Unreal Nature

October 26, 2011

Shillings and Pence

Filed under: Uncategorized — unrealnature @ 7:50 am

“Every recognisable (postural) change enters into consciousness already charged with its relation to something that has gone before, just as on a taximeter the distance is presented to us already transformed into shillings and pence.” — Sir Henry Head

This is from Remembering: A Study in Experimental and Social Psychology by F.C. Bartlett (1995; first published in 1932). The quote, above is taken from within Bartlett’s text:

… thinking, in the proper psychological sense, is never the mere reinstatement of some suitable past situation produced by a crossing of interests, but is the utilisation of the past in the solution of difficulties set by the present. Consequently it involves that amount of formulation which shows, at least in some degree, what is the nature of the relation between the instances used in the solution and the circumstances that set the problem. Obviously nobody ever thinks who has not been effectively challenged in some way, who has not got up against a difficulty. He merely acts automatically and habitually. Equally nobody ever thinks who, being challenged, merely sets up an image from some specific and more or less relevant situation, and then finds for himself a solution, without in any way formulating the relationship principle involved. For carrying out this formulation, for utilising the general qualitative and relational features of the situation to which reference is more or less openly made, words appear to be the only adequate instruments so far discovered or invented by man. Used in this way, they succeed just where we have seen that images tend most conspicuously to break down: [words] can name the general as well as describe the particular, and since they deal in formulated connexions they more openly bear their logic with them.

Thinking, if I am right, is biologically subsequent to the image-forming process. It is possible only when a way has been found of breaking up the ‘massed’ influence of past stimuli and situations, only when a device has already been discovered for conquering the sequential tyranny of past reactions. But though it is a later and a higher development, it does not supersede the method of images. It has its own drawbacks. Contrasted with imaging it loses something of vivacity, of vividness, of variety. Its prevailing instruments are words, and, not only because these are social, but also because in use they are necessarily strung out in sequence, they drop into habit reactions even more readily than images do. Their conventions are social, the same for all, and far less a matter of idiosyncrasy. In proportion as we lose touch with the image method we run greater and greater risk of being caught up in generalities that may have little to do with actual concrete experience. [On the other hand … ] If we fail to maintain the methods of thinking, we run the risk of becoming tied to individual instances and of being made sport of by the accidental circumstances belonging to these. Only in abnormal cases are such risks pushed to their extreme, for, just because images and the language processes of thinking are commonly combined, each method has taken over some of the peculiarities of the other, and images, as in what are often called the ‘generic’ kind, seem to be striving after some general significance and framework, while language often builds its links from case to case upon elaborate and detailed individual description. Broadly, each method, however closely the two are related, retains its own outstanding character. The image method remains the method of brilliant discovery, whereby realms organised by interests usually kept apart are brought together; the thought-word method remains the way of rationalisation and inference, whereby this connecting of the  hitherto unconnected is made clear and possible for all, and the results which follow are not merely exhibited, but demonstrated.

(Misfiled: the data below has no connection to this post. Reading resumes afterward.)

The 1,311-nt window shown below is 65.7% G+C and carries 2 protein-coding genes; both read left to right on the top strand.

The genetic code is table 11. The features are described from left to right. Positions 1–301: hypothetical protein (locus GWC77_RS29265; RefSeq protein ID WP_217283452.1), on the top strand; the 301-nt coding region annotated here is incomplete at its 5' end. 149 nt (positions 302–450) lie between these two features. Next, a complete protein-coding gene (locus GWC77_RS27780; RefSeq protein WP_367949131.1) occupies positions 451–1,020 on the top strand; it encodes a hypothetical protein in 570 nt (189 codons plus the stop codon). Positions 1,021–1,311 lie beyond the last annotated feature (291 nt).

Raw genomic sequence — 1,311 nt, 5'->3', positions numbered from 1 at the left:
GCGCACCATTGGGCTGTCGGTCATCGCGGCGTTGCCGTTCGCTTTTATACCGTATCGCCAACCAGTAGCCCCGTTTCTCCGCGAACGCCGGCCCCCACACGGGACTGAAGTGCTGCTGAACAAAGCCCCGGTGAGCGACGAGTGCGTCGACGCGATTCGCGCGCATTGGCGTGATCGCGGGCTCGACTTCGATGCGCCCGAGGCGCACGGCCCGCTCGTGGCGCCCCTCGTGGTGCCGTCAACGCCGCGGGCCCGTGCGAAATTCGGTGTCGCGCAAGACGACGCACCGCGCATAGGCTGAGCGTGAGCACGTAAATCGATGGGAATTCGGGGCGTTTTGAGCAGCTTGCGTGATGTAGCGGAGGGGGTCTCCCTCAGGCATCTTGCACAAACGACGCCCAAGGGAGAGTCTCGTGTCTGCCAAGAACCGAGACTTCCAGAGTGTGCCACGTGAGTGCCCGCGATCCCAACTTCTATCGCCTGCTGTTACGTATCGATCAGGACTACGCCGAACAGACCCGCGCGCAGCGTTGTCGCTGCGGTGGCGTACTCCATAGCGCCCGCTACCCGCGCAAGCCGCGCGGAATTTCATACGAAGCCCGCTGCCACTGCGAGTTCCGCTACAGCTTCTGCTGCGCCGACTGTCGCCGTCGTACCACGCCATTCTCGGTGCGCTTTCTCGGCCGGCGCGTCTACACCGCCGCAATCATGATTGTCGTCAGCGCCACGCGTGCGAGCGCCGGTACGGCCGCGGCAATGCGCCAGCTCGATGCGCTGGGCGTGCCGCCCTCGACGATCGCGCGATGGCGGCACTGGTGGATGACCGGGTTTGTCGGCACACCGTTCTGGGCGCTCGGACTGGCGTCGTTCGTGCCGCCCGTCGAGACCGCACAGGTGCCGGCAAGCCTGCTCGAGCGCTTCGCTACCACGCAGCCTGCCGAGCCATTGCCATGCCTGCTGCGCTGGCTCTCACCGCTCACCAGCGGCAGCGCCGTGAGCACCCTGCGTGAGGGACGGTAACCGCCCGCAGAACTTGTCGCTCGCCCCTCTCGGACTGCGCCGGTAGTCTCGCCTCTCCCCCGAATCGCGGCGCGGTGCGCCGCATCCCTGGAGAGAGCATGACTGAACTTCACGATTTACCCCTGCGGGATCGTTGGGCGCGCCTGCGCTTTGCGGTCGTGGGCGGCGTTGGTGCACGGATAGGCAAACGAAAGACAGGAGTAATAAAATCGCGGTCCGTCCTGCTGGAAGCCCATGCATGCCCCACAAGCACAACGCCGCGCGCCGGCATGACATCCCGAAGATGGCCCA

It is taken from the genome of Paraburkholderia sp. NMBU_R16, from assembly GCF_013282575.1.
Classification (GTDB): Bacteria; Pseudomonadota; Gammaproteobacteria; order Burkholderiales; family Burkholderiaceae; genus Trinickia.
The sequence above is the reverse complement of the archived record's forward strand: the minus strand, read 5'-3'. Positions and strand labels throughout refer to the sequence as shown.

Lying in wait for both these processes is the common fate that may overtake all human effort: they may become mere habit. That very sequence and mass determination which they were developed to surmount may overwhelm them in the end. Then a man will take facility of images and variety of words to be satisfying things in themselves, and it may appear as if images and words are merely luxuries, to be enjoyed.

-Julie

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